London/Sydney (Reuters)-Global stock markets fell further on Friday, and safe havens were also hit, as the global COVID-19 infection rate and the nervousness of the US presidential election next week are worrying the market.
Fears that the second wave of infectious diseases will worsen, especially in Europe, has made the market unhappy, and the strong rebound triggered by the strong rebound from the pandemic decline at the beginning of the year has been shaken this week.
World stock .MIWD00000PUS 071
In Europe, the excellent EuroSTOXX 50 .STOXX50E It fell 0.6%, bringing its weekly decline to 6.8% and maintaining the lowest level since the end of May.
MSCI’s most extensive Asia Pacific stock index outside of Japan .MIAPJ0000PUS It fell by 1.2% and is expected to rise for four consecutive weeks.
US stock futures SC1NQc1At the same time, the decline in pointing is about 1.4% to 1.9%.
Emmanuel Cau, an equity strategist at Barclays, said in a report to clients: “New locks across Europe are priced harshly by the market.”
“With the rapid development of complacency, this decline may eventually provide another good entry point, but a lot depends on the election results and the timing of the results.”
Although the weak sentiment dragged down the European stock markets, the European Central Bank promised to provide more help the day before at the next meeting in December to deal with the potential economic shock of the pandemic.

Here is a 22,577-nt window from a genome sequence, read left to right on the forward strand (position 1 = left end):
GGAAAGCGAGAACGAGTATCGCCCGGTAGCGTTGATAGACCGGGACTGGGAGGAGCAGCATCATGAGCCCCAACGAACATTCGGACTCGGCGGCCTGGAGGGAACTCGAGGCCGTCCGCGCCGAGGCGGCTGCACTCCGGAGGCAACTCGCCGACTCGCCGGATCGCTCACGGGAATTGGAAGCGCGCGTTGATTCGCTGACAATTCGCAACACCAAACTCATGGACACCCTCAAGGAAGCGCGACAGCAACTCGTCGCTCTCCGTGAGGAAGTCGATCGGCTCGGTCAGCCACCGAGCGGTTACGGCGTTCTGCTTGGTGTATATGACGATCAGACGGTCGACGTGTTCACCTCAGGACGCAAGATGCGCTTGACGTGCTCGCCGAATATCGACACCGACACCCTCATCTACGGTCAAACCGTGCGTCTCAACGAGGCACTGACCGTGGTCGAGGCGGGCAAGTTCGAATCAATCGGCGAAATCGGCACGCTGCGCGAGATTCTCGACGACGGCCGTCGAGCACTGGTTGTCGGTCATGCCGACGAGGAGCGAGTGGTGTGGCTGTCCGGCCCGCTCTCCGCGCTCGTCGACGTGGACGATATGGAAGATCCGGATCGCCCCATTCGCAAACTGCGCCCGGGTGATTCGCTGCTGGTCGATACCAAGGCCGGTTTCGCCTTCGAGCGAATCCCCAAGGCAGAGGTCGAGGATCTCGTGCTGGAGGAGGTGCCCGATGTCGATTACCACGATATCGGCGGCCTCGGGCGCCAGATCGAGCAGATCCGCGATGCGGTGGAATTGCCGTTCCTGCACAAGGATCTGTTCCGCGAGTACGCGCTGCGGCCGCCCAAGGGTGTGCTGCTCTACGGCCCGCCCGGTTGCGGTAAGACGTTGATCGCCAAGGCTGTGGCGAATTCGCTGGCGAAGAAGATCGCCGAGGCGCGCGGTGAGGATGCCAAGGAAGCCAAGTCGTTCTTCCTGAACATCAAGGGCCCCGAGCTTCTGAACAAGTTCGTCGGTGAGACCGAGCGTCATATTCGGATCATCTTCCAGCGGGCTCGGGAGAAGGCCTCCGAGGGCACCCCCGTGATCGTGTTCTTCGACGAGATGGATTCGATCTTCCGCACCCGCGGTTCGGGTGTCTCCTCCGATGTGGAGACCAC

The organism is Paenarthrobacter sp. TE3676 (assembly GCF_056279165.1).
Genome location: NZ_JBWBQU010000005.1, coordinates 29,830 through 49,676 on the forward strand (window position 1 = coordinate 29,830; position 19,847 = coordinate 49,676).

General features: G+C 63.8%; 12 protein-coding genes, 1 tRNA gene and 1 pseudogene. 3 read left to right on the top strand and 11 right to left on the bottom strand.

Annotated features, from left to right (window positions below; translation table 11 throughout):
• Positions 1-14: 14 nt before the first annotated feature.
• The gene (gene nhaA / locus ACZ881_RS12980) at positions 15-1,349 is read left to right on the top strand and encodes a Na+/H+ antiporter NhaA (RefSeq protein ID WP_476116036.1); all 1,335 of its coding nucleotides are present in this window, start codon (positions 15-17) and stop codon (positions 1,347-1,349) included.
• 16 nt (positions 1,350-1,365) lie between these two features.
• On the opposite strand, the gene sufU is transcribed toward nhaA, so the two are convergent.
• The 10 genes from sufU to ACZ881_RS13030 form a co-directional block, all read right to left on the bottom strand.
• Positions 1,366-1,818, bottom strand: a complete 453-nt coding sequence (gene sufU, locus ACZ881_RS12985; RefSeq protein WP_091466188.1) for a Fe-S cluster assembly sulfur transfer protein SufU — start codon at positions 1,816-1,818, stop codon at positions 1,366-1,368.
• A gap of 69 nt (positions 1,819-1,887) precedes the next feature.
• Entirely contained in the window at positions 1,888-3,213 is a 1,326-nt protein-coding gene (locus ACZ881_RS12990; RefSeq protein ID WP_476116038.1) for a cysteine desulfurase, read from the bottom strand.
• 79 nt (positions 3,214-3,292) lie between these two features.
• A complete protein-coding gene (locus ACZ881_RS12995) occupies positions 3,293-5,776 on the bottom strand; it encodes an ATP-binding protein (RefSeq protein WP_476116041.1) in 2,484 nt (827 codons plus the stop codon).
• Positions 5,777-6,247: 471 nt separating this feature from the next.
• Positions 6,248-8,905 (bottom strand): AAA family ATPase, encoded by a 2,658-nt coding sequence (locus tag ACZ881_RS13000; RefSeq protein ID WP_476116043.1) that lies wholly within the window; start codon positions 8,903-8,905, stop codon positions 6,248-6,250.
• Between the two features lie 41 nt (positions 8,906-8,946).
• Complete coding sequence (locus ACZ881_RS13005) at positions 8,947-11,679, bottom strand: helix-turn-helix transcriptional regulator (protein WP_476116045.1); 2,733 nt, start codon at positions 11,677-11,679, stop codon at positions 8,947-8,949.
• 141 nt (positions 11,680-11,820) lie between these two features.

This week, the global coronavirus cases increased by 500,000 for the first time, and France and Germany are preparing for new lockdowns.
In response, analysts expect the European Central Bank to expand and expand the “Pandemic Emergency Procurement Program”, lower deposit interest rates, and provide banks with more relaxed loan conditions in December.
Announcement sent in Euro Euro= It fell to a four-week low of US$0.1648 and rebounded slightly on Friday to US$1.1668, down about 0.4% since the beginning of the month.
Dollar index = USDAt the same time, after some leading technology giants’ strong quarterly reports and data showed that the US economy grew at a record annual growth rate of 33.1% in the third quarter, a solid consolidation was carried out on Wall Street overnight, and the stock remained stable.
“Even with a rebound, U.S. production is still 3.5% below pre-COVID levels. ANZ Bank analysts wrote in a report: “From here, the path to recovery is far from clear, especially with the virus The increase in the number of cases and recent obstacles to financial transactions. “
Brent crude oil is also flat in early European trading LCOc1 US crude oil c1 Rose 0.2% to 36.27 US dollars.
Reporting by Swati Pandey in Sydney and Pete Schroeder in New York; Editing by Tom Brown, Gerry Doyle, Kim Coghill, and William Maclean